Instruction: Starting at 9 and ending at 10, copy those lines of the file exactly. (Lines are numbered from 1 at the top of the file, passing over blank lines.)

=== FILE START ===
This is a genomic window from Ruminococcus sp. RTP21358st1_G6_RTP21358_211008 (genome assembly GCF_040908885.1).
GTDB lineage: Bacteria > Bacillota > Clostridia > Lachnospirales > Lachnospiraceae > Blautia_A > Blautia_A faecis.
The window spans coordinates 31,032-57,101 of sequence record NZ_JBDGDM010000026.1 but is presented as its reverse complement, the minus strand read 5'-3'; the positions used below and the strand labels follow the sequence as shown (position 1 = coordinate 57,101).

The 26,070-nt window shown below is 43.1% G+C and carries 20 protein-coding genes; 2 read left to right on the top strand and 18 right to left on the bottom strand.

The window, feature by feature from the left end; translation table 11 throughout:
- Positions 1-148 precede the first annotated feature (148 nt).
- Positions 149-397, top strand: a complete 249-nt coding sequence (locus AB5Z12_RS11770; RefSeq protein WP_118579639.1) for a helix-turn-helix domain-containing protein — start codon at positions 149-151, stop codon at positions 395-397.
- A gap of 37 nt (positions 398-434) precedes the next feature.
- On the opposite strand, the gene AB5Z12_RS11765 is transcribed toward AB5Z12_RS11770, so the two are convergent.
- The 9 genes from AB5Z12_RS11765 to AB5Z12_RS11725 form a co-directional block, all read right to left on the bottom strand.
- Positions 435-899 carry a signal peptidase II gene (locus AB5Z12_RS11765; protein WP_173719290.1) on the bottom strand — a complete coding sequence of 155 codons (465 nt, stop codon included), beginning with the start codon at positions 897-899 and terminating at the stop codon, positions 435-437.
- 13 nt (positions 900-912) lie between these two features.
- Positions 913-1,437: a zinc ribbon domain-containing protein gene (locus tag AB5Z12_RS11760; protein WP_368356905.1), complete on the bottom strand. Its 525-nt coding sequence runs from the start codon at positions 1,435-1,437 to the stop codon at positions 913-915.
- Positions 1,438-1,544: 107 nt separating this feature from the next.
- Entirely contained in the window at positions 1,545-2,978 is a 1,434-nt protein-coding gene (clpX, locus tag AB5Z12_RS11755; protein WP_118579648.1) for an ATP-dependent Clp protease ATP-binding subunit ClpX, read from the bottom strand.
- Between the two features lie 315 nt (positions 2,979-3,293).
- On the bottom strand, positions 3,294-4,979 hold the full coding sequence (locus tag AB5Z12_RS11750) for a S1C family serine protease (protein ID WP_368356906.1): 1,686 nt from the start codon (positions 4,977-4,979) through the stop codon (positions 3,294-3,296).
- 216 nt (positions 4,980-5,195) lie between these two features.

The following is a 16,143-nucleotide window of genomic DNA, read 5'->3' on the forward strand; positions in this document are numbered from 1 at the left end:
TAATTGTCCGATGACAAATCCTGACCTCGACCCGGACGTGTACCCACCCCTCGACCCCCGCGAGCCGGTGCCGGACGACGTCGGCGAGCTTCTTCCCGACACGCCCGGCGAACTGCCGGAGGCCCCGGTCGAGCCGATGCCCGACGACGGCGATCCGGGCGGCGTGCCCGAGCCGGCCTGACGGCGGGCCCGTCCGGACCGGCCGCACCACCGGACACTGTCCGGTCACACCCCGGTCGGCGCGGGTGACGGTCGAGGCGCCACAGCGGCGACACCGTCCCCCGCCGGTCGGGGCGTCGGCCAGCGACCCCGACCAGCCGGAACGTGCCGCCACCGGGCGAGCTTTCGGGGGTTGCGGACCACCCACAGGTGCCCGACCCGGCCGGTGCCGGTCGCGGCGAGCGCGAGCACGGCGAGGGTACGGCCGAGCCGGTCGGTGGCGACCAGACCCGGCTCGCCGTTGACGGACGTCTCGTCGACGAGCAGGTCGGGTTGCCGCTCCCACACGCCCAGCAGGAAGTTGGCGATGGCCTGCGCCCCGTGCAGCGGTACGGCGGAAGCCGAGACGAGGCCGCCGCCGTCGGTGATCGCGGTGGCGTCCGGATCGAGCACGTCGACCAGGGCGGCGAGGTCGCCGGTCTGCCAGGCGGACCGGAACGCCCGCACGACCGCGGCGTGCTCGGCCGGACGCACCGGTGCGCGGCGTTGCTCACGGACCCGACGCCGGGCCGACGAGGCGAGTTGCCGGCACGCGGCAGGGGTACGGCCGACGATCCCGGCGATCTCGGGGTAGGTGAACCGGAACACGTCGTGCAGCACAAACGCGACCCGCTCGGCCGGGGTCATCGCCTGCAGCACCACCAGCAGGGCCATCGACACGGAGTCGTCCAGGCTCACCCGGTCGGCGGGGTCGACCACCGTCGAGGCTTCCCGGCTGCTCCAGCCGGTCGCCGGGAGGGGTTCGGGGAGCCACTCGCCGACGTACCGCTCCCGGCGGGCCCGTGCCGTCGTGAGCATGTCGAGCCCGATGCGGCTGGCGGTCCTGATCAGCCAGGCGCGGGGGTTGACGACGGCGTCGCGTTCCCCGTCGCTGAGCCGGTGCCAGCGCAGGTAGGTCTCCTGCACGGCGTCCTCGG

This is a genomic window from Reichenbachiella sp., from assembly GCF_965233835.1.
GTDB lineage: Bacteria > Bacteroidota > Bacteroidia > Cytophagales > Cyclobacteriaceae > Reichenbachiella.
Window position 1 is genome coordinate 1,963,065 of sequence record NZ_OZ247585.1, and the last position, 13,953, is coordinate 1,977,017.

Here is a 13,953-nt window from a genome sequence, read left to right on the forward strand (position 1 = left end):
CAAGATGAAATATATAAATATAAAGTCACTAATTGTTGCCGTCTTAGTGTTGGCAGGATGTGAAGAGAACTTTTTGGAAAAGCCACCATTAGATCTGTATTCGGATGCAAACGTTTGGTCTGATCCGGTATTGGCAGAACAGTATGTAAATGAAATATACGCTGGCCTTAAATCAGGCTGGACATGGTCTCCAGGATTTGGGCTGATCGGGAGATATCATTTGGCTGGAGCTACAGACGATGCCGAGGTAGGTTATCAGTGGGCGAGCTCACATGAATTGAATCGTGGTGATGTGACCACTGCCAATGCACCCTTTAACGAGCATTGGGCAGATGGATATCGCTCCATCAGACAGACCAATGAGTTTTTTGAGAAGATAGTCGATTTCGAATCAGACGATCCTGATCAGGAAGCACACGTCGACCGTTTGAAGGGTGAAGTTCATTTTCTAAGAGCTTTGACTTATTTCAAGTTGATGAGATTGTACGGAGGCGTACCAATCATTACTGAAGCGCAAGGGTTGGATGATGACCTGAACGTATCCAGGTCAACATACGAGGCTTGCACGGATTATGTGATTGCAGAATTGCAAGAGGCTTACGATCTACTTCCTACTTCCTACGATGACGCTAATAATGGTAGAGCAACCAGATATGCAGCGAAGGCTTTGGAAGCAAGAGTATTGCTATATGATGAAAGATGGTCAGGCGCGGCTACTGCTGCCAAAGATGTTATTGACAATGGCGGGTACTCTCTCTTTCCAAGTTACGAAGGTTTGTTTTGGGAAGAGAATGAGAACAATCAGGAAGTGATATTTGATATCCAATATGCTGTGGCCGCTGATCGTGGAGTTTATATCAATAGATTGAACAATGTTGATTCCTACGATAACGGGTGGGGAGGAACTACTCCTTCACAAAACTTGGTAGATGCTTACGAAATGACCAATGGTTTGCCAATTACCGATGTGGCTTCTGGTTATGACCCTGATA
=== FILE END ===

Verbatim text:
- On the opposite strand, the gene AB5Z12_RS11765 is transcribed toward AB5Z12_RS11770, so the two are convergent.
- The 9 genes from AB5Z12_RS11765 to AB5Z12_RS11725 form a co-directional block, all read right to left on the bottom strand.